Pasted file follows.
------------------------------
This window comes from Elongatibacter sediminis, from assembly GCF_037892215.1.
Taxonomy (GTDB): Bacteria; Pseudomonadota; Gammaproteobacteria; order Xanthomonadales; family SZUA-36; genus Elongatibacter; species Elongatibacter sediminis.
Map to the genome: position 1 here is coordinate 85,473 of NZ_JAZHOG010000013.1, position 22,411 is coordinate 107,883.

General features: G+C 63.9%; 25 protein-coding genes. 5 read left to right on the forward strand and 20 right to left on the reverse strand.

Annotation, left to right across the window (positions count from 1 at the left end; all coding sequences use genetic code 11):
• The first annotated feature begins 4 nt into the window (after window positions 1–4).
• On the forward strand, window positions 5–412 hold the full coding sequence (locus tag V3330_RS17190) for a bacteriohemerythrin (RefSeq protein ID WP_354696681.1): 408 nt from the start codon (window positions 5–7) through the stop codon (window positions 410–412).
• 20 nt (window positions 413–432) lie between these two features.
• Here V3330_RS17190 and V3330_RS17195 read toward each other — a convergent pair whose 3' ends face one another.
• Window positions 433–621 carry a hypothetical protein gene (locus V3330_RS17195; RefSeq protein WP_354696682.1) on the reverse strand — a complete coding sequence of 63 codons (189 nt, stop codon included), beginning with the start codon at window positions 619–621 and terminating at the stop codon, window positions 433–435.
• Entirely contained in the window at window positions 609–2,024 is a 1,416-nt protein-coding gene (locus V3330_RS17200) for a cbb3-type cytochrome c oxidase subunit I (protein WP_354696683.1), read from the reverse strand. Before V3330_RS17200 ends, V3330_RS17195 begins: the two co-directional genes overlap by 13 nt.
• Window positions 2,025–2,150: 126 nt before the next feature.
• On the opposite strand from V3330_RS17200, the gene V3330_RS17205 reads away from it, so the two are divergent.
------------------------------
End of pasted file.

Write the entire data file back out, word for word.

This window comes from Elongatibacter sediminis, from assembly GCF_037892215.1.
Taxonomy (GTDB): Bacteria; Pseudomonadota; Gammaproteobacteria; order Xanthomonadales; family SZUA-36; genus Elongatibacter; species Elongatibacter sediminis.
Map to the genome: position 1 here is coordinate 85,473 of NZ_JAZHOG010000013.1, position 22,411 is coordinate 107,883.

General features: G+C 63.9%; 25 protein-coding genes. 5 read left to right on the forward strand and 20 right to left on the reverse strand.

Annotation, left to right across the window (positions count from 1 at the left end; all coding sequences use genetic code 11):
• The first annotated feature begins 4 nt into the window (after window positions 1–4).
• On the forward strand, window positions 5–412 hold the full coding sequence (locus tag V3330_RS17190) for a bacteriohemerythrin (RefSeq protein ID WP_354696681.1): 408 nt from the start codon (window positions 5–7) through the stop codon (window positions 410–412).
• 20 nt (window positions 413–432) lie between these two features.
• Here V3330_RS17190 and V3330_RS17195 read toward each other — a convergent pair whose 3' ends face one another.
• Window positions 433–621 carry a hypothetical protein gene (locus V3330_RS17195; RefSeq protein WP_354696682.1) on the reverse strand — a complete coding sequence of 63 codons (189 nt, stop codon included), beginning with the start codon at window positions 619–621 and terminating at the stop codon, window positions 433–435.
• Entirely contained in the window at window positions 609–2,024 is a 1,416-nt protein-coding gene (locus V3330_RS17200) for a cbb3-type cytochrome c oxidase subunit I (protein WP_354696683.1), read from the reverse strand. Before V3330_RS17200 ends, V3330_RS17195 begins: the two co-directional genes overlap by 13 nt.
• Window positions 2,025–2,150: 126 nt before the next feature.
• On the opposite strand from V3330_RS17200, the gene V3330_RS17205 reads away from it, so the two are divergent.